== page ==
HIV can affect anyone regardless of sexual orientation, race, ethnicity, gender or age. However, certain groups are at higher risk for HIV and merit special consideration because of particular risk factors.
Gay and bisexual men have the largest number of new diagnoses in the United States. Blacks/African Americans and Hispanics/Latinos are disproportionately affected by HIV compared to other racial and ethnic groups. Also, transgender women who have sex with men are among the groups at highest risk for HIV infection, and injection drug users remain at significant risk for getting HIV.
Risky behaviors, like having anal or vaginal sex without using a condom or taking medicines to prevent or treat HIV, and sharing needles or syringes play a big role in HIV transmission. Anal sex is the highest-risk sexual behavior. If you don’t have HIV, being a receptive partner (or bottom) for anal sex is the highest-risk sexual activity for getting HIV. If you do have HIV, being the insertive partner (or top) for anal sex is the highest-risk sexual activity for transmitting HIV.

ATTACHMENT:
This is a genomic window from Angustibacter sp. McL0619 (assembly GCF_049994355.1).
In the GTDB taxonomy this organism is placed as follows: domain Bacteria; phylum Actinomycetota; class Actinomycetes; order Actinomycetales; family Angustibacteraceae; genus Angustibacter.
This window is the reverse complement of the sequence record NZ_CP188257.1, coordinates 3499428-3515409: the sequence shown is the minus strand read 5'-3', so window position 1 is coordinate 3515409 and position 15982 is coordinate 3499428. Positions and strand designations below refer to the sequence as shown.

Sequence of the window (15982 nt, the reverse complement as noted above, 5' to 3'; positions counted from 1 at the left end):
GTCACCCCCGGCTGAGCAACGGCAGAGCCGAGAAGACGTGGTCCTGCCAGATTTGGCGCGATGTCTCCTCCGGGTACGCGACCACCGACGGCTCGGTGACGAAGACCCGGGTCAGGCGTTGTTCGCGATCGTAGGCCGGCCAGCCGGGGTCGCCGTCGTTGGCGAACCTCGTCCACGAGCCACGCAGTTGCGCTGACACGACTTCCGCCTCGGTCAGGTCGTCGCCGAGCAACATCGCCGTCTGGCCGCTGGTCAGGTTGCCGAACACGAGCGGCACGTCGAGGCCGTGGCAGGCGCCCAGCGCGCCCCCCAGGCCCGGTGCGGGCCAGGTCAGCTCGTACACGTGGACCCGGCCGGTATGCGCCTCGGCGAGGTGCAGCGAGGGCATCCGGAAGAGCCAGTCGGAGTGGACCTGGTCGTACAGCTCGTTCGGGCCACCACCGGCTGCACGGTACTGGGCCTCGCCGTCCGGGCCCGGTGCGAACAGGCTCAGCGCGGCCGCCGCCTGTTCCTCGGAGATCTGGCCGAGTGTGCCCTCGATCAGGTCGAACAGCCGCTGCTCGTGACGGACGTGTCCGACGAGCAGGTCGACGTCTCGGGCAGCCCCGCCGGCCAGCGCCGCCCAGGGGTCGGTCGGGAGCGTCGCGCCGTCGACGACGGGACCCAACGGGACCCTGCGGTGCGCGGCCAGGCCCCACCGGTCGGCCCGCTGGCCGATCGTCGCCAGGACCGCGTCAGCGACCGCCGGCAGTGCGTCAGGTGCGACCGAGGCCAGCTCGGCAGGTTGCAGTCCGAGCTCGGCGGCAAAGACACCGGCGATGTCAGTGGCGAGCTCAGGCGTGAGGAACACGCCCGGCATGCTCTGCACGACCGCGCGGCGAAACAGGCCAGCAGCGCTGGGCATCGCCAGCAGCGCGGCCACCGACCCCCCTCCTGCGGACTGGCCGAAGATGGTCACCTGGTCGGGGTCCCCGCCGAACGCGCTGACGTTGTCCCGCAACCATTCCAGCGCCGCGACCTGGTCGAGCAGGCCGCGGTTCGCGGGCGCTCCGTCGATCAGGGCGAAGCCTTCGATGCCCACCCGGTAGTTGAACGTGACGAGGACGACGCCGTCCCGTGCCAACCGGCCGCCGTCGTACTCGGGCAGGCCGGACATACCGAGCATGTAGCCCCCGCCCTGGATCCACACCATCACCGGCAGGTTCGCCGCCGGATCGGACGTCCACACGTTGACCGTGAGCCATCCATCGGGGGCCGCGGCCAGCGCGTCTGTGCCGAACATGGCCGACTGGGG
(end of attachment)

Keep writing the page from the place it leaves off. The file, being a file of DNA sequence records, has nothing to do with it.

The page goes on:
But there are more tools available today to prevent HIV than ever before. Choosing less risky sexual behaviors, taking medicines to prevent and treat HIV, and using condoms with lubricants are all highly effective ways to reduce the risk of getting or transmitting HIV.